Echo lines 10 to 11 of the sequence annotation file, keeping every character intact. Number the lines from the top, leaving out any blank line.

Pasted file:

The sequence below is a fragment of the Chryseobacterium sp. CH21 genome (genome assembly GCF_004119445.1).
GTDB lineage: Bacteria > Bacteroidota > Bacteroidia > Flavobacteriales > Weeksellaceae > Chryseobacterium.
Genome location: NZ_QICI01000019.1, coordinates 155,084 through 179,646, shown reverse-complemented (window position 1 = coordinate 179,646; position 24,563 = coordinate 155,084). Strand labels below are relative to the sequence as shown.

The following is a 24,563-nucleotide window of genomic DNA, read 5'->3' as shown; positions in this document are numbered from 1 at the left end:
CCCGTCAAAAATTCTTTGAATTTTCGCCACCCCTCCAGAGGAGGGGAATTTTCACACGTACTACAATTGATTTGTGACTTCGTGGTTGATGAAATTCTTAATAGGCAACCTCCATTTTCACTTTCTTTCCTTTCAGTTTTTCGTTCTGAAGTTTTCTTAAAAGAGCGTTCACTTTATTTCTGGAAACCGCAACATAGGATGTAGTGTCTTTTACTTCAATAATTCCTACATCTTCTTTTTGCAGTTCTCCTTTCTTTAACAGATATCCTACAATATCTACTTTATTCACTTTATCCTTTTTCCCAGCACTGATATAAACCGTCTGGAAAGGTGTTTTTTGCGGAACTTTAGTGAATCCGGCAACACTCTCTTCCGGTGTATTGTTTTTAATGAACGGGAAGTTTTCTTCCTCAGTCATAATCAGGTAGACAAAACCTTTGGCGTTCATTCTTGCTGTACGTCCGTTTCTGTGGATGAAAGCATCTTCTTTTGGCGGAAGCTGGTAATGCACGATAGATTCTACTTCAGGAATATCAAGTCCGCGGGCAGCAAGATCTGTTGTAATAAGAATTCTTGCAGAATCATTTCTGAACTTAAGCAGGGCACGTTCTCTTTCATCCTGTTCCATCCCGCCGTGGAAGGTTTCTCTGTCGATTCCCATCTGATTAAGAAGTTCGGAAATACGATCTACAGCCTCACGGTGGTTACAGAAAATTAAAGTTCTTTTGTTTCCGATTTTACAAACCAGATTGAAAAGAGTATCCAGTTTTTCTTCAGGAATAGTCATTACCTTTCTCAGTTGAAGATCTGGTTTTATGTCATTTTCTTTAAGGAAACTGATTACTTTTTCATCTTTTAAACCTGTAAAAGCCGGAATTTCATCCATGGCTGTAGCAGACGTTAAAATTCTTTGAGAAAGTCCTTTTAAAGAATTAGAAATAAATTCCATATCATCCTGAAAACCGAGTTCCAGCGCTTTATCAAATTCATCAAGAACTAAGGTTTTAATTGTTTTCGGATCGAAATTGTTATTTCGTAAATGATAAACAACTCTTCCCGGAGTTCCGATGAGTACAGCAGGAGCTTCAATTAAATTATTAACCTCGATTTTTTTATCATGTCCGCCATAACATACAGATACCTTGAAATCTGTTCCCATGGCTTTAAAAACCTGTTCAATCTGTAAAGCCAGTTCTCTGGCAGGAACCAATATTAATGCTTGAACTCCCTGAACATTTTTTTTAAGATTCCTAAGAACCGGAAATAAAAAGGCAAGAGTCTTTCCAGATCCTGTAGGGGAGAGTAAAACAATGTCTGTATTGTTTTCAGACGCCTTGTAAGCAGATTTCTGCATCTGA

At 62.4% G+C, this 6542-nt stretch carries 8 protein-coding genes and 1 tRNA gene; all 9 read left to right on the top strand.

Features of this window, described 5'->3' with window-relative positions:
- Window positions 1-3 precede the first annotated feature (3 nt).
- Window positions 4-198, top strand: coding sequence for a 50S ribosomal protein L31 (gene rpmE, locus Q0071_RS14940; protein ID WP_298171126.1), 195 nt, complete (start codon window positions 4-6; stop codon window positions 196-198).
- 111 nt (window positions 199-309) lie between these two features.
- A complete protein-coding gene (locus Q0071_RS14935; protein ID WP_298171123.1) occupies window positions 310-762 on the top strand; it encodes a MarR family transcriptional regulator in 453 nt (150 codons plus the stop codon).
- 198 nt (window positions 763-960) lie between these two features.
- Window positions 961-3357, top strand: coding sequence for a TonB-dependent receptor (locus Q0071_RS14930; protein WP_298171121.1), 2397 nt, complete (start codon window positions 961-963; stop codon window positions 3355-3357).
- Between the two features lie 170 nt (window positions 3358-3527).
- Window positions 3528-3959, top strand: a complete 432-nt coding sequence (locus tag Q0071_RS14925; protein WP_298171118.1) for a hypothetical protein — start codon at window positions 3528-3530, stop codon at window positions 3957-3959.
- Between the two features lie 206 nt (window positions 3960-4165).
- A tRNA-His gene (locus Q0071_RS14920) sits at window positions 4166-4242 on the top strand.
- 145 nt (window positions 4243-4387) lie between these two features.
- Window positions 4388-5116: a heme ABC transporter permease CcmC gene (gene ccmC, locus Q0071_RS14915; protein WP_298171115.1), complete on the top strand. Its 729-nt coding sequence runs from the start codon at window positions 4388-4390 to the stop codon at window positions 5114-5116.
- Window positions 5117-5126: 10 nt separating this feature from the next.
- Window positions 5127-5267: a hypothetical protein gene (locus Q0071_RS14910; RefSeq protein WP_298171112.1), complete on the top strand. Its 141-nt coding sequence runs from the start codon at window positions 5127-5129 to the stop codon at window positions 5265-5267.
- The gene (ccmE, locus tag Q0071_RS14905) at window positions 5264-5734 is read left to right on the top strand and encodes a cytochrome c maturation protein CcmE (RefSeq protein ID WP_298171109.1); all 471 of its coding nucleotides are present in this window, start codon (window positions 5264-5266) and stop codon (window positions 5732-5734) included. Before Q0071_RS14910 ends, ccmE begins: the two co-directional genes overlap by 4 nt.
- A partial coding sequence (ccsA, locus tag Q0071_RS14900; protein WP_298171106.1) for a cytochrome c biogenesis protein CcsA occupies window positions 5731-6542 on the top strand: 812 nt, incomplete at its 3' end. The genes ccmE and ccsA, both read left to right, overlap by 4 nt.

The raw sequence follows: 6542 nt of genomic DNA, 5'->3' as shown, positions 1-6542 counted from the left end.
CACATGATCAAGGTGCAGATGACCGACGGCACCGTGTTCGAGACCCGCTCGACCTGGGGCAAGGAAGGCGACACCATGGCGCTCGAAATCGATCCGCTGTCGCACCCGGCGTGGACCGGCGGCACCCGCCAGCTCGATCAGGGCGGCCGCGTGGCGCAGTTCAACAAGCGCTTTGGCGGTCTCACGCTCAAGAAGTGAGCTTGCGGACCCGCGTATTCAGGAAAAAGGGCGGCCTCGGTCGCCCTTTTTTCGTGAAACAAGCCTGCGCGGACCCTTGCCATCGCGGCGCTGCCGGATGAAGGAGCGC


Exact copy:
- 111 nt (window positions 199-309) lie between these two features.
- A complete protein-coding gene (locus Q0071_RS14935; protein ID WP_298171123.1) occupies window positions 310-762 on the top strand; it encodes a MarR family transcriptional regulator in 453 nt (150 codons plus the stop codon).